My Trip To India And Australia: Part 12 – Accommodations In Australia

While I’m staying in Australia, I’m staying in the  Novotel Glen Waverly. The facilities are more than decent enough. For example, they have an extensive breakfast buffet and good workout facilities that I am leveraging to help me to lose weight and get in better shape, and they’re next to an arcade that has a movie theatre and ample food choices. Plus, I’m near a rail station that will take me in the the Central Business District of Melbourne and near to an area that has a shopping center and lots of Asian restaurants.

First let me highlight some other good points:


This is the work area that I’ve set up shop in. It’s logically laid out and gives me lots of room to work from.


The entire hotel is non-smoking. Apologies to all the smokers out there, but I hate being in a hotel with you and I’m glad that you aren’t exactly welcome here.

Is there anything I could possibly complain about. Yes there is. Let’s start with this:


While it’s cool that this alarm clock has a 30-pin connector for your iDevice, I don’t think that this hotel got the memo that Apple has moved on from the 30-pin connector ages ago. Thus they should have some sort of adapter in the room for your Lighting connector based iDevices. Or provide a 1/8″ cable to connect up that way. Or better yet, have an alarm clock that has both connecters as those exist.


$4.50 AUD for a bottle of water? Really? I know that things are a bit more expensive down under. But I seriously doubt that they’re that expensive.

But those two things pale in comparison to the only thing that this hotel really needs to do something about. Internet access. By their own admission, only 25% of the hotel has WiFi access. If you’re not one of those lucky 25%, you have to hook up via Ethernet. Not the biggest deal in the world, unless you have a MacBook Pro with a Retina display, a MacBook Air or any number of ultra-portable PCs, all of which lack built-in Ethernet. Which means that if you don’t have a dongle that allows you to get Ethernet on one of those computers, you’re not getting Internet access in this hotel.


But to add insult to injury is the fact that Internet access is insanely expensive if you can get it. How expensive? Here’s option “A”:

Option A

Wow. That’s an insane cost for what you get. Now here’s option “B” in two parts. Starting with the 2 hour option:

Option B 2

Followed by the 24 hour option:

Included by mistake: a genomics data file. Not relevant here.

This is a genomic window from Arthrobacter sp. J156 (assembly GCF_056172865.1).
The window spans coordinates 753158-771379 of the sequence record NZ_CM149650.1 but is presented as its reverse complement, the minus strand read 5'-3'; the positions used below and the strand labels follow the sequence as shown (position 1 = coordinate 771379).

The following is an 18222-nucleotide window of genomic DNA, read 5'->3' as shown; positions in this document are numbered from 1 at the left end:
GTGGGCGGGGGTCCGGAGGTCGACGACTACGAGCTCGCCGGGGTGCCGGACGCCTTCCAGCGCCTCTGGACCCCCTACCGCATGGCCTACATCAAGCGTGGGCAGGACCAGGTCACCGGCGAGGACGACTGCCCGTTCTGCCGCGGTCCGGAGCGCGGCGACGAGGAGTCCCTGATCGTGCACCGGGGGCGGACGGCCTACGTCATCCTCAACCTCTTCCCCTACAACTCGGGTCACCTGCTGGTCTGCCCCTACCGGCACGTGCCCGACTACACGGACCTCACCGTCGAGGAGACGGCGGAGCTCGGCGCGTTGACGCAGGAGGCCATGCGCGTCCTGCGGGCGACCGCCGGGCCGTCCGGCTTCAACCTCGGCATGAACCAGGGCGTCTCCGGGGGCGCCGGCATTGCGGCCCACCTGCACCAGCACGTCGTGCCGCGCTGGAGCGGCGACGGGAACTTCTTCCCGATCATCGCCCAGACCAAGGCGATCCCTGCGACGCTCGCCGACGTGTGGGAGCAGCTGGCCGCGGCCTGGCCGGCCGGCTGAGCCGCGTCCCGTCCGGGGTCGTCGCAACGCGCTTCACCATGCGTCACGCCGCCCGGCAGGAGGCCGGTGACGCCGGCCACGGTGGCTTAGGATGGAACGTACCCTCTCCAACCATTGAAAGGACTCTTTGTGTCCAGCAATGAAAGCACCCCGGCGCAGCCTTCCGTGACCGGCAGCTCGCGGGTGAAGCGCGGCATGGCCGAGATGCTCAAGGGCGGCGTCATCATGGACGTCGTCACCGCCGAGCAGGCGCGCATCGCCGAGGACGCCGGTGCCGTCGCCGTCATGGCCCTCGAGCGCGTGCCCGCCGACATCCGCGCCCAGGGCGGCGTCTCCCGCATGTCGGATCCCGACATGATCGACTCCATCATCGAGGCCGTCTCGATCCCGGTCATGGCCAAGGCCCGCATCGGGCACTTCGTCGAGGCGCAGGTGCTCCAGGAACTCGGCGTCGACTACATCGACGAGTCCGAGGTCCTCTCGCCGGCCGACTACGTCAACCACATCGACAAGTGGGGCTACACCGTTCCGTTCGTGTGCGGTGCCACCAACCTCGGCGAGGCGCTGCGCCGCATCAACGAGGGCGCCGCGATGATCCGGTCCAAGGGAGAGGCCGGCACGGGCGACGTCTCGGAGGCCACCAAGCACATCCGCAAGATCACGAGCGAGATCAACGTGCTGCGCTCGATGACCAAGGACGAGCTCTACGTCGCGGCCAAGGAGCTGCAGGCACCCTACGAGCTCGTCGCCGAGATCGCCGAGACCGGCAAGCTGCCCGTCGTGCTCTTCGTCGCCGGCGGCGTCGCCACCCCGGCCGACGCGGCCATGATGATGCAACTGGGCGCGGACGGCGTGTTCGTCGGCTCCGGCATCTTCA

Option B 1

Who in their right mind would pay these prices? Even if I did want to pay these prices, I’ve heard from other guests that the access to the Internet is very, very slow.


We’ll, fortunately for me, I have option C. For some reason, the Instant Hotspot feature didn’t work to connect my iPhone 5S to my MacBook Pro. I didn’t feel like troubleshooting that, so I went “old school” as it were:

  1. On my iPhone 5S I clicked on settings.
  2. I then went to Personal Hotspot and turned it on. I already have a password defined so I didn’t need to enter one. But you should enter one that is unique to you if you need to use this feature.
  3. On my MacBook, I went to the WiFi menu and picked my iPhone 5S. It automatically connected in my case as I had used this feature before and the password that I referred to earlier was stored. But you may have to enter the password if that is not the case for you.
  4. Done. Declare victory and have a beer. Which by the way, Australia has some good beers, but they’re on the expensive side.

I have 500MB a day via the Optus SIM card that I spoke about in my last post and I have not used anything close to that so far by just using my iPhone 5S. Thus going this route saves me money and I get a better Internet experience. And I am still not consuming all 500MB a day. At least so far.


Now I should warn you that not all carriers will allow you to “tether” or share data between two devices. Thus if you’re traveling, make sure you ask before you buy the SIM card.

In the meantime, hotels like this one really need to get a clue. I don’t mind paying for Internet access. But these prices are insane and only having WiFi in a quarter of your hotel is equally as insane.

I set stuff like this up for a living. Take it from me. It really isn’t hard to provide free or cheap “all you can eat” Internet access and cover a building with WiFi. A call to a major telco will get you a fast enough pipe to the Internet at a price that will allow you to resell access at a fair price and make a couple of bucks. Or you could just build it into the cost of the room and call it “free”. Plus, deploying WiFi access points to cover your entire hotel isn’t that hard or expensive either. It just needs the right IT guy or company. By doing both, you take away an item for your guests to complain about. In my case, I’ve just written a blog entry on a blog that gets seen by thousands of people worldwide every day about how crappy and expensive the Internet access is in this hotel.

That’s not good if you’re Novotel.

Now later today and tomorrow, I am going to go into the Central Business District of Melbourne to look around. Expect lots and lots of pictures from that as this will be my only chance on this trip to play tourist. Expect a post about my experiences on Monday.

One Response to “My Trip To India And Australia: Part 12 – Accommodations In Australia”

  1. […] is the first place since this place in Australia that has built in […]

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